Zeidy lived with one slogan: "Ver hut gechulemt" – “who would have dreamed…” When a new great grandchild was born, or a grandchild finished a tractate of Talmud, or when they stood up proudly to ask the “Four Questions” on the Seder night, this was the expression on his face.  “Who would have dreamed when we pulled up to Auschwitz on Tisha B'Av, 1944 that we would live to see this.” He sat and smiled as if each of these occasions were his own private revenge on Hitler and the Nazis.

He sat and smiled as if each of these occasions were his own private revenge on Hitler and the Nazis.

My favorite memory occurred a few years ago while sitting around the Shabbat table. We were singing old Chasidic classics from the many pre-war dynasties. Suddenly he stopped and said, “I just remembered a story that I never told anyone.”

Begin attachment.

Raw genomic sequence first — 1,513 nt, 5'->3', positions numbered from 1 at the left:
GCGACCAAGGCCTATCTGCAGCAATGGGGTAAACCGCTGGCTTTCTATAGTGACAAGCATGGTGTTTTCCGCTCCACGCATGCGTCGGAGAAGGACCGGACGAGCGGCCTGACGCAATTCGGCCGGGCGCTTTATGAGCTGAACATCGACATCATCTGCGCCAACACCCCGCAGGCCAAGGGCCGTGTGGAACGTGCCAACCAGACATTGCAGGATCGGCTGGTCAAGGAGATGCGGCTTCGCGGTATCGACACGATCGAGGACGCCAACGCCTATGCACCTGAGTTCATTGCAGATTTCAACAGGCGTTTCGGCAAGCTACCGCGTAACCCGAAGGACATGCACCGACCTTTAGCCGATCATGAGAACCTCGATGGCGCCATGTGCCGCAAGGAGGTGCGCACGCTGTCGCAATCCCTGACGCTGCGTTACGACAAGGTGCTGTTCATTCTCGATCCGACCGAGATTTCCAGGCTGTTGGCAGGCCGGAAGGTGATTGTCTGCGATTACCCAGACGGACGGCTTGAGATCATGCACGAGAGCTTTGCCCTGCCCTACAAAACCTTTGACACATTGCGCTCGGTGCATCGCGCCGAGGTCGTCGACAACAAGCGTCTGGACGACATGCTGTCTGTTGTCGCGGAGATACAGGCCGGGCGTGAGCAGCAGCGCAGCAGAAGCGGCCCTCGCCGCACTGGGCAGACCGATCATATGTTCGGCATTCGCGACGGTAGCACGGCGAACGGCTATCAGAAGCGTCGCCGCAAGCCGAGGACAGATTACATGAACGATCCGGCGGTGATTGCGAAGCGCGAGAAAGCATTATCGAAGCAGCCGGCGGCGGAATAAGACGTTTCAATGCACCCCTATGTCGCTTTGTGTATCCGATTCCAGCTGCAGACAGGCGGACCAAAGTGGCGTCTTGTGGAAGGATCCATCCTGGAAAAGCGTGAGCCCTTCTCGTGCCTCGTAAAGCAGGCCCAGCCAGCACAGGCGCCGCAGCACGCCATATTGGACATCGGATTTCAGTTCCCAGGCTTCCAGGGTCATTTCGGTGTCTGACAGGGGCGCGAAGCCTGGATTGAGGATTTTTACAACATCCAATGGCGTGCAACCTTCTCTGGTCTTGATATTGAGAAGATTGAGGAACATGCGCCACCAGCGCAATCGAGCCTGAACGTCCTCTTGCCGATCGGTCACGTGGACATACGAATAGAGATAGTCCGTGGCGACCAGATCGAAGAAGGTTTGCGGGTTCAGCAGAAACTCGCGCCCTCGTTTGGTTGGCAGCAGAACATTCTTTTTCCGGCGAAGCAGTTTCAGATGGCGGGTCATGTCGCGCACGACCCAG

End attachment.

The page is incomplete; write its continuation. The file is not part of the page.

He said that in the camps there was a Chassidic Jew named Meilich Rubenson who would make a melave malka, a meal after Shabbat every Saturday night. “This meal didn’t include any food – there was no food to be had. It consisted of singing. Rubenson would gather a group of Jews together and we would sing this song: ‘God said to Jacob, don't fear my servant. Have no fear my servant, Jacob. I fear no one but you Hashem...’ It was laughable, a joke! Everyone knew that the Germans were winning the war and there was very little hope for us, if any. But this Jew, with his singing and faith, gave strength and hope to all the Jews in the camp. It gave us the strength to go on."